Biscuit Joiner Tutorial Tips & Recommendations

How to Use a Biscuit Joiner

How to Use a Biscuit Joiner | A Complete Tutorial with Tips & Recommendations

As intimidating as a biscuit joiner may seem, it’s one of the best options for getting a seamless joint. In particular, they are the preferred tool for joining parallel pieces of wood together as often done with a table top. Unlike a hand drill. a biscuit joiner offers a stable base and several points of contact with the board. They are nimbler than a drill press and operate with fewer size limitations. Additionally, biscuits are much stronger than dowels and they work on narrower cuts of wood. For perpendicular joints as seen in a cabinet shelf, smaller biscuits allow for thinner materials to be used. As with a parallel joint like the example below, larger biscuits improve the strength of the seam. In this tutorial, we are going to show you how to use a biscuit joiner along with some of the most important tips for getting perfect wood joints.

Prepping the Lumber

In order to get a perfect joint, we recommend squaring your lumber while you’re first learning. At the very least, the two sides that will face each other need to be flat. Also, the two slabs will need to be the exact same height for both the top and the bottom to sit flush. If you don’t have the means to square up the sides of your lumber, you can always purchase manufactured pieces of wood at stores like Home Depot or Lowe’s. With that being said, be sure to check that your manufactured materials aren’t warped in any way. For this example, I’m using two pine stair treads that I purchased from Lowe’s (both stores are okay for pine treads, but Home Depot uses a veneer on their hardwood treads whereas Lowe’s uses solid oak).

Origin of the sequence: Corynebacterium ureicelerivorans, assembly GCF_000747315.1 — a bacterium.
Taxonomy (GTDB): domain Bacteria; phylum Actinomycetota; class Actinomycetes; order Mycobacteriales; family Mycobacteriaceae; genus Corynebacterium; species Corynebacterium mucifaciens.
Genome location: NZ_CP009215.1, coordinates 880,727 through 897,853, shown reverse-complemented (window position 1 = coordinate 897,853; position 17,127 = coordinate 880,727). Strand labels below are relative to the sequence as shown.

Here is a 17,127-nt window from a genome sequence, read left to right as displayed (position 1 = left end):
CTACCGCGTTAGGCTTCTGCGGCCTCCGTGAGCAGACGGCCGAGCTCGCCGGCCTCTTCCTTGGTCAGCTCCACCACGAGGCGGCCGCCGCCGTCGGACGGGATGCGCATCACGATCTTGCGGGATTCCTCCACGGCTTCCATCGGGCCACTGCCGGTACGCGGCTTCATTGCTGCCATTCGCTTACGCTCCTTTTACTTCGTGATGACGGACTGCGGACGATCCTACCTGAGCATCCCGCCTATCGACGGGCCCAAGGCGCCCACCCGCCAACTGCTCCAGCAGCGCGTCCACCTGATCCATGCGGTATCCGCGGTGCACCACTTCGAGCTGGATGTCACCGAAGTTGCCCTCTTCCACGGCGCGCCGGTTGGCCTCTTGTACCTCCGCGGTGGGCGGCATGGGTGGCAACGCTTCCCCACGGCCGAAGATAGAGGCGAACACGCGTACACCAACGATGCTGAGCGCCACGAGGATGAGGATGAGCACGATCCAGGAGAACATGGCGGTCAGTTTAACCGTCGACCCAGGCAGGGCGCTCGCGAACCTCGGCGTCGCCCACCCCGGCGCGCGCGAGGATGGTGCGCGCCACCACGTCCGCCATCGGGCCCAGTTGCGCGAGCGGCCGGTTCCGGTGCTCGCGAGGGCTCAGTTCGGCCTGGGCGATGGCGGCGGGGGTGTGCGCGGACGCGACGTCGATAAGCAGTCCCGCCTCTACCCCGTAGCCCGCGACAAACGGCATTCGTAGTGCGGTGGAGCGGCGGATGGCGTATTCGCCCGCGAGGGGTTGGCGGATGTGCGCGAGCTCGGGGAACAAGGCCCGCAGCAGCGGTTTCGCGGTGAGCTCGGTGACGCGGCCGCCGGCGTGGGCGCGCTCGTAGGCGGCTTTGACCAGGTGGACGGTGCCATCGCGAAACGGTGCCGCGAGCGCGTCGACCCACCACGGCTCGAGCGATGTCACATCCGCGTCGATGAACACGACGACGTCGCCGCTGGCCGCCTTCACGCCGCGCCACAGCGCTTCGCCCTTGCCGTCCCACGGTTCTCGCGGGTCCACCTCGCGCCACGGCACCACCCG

Setting Up the Work Station

Having the correct work space is just as important as using the right materials. You’ll need to make sure that the top of your workbench is flat and that the base isn’t wobbly or sitting on uneven ground. Next, a stable back is necessary for the board to push up against while you’re cutting the biscuit holes. Now we actually get to learn how to use a biscuit joiner.

Biscuit Joiner Work Station

If your work surface doesn’t have a back or a fence to push up against, you can always clamp a flat piece of wood to the top of it.

Placement of the Biscuits

The number of biscuits is largely dependent on the size of the boards that you’re planning to joint. At a minimum, you’ll need two biscuits at each end for any two pieces over 12 inches in length. For boards that extend beyond two or three feet, a third biscuit is recommended in the center. This will ensure that boards keep their vertical alignment in the middle.  In my example, I opted for 7 biscuits in total because this platform needs to be able to hold up to one ton. When marking the lines for your cuts on the board, the exact distance between two biscuit holes is less important than making sure that the holes align horizontally.

Perfect Horizontal Alignment with Biscuit Joiner

To ensure horizontal alignment, I recommend folding the two pieces of wood on top of each other. Then, you will running the marker across the two boards at the appropriate location.

Cutting the Biscuit Holes